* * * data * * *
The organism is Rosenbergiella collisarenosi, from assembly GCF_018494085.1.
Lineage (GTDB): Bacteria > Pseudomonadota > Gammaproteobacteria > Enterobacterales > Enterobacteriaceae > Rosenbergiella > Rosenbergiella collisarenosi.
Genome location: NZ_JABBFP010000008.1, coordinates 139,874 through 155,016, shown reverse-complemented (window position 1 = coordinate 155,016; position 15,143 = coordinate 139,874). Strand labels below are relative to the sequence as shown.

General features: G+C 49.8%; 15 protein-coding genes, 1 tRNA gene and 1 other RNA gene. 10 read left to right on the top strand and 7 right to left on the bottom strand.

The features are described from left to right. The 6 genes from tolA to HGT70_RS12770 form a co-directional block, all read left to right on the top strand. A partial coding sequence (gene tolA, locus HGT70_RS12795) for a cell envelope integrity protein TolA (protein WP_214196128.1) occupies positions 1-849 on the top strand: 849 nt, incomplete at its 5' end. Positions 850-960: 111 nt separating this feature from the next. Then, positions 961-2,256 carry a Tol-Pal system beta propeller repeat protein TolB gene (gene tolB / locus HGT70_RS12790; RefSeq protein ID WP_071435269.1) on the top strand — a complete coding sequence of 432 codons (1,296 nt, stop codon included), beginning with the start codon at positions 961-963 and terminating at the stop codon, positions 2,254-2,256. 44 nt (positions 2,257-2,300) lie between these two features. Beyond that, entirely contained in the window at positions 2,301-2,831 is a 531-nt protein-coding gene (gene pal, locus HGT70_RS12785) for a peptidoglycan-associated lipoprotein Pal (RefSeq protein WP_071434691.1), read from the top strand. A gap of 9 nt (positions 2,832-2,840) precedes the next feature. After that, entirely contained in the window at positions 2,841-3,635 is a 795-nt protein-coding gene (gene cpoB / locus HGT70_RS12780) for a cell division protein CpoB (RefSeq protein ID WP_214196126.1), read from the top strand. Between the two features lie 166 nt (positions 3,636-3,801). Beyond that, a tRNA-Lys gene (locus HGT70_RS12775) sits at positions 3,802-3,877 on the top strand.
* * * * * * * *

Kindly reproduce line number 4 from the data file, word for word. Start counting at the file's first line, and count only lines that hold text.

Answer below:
General features: G+C 49.8%; 15 protein-coding genes, 1 tRNA gene and 1 other RNA gene. 10 read left to right on the top strand and 7 right to left on the bottom strand.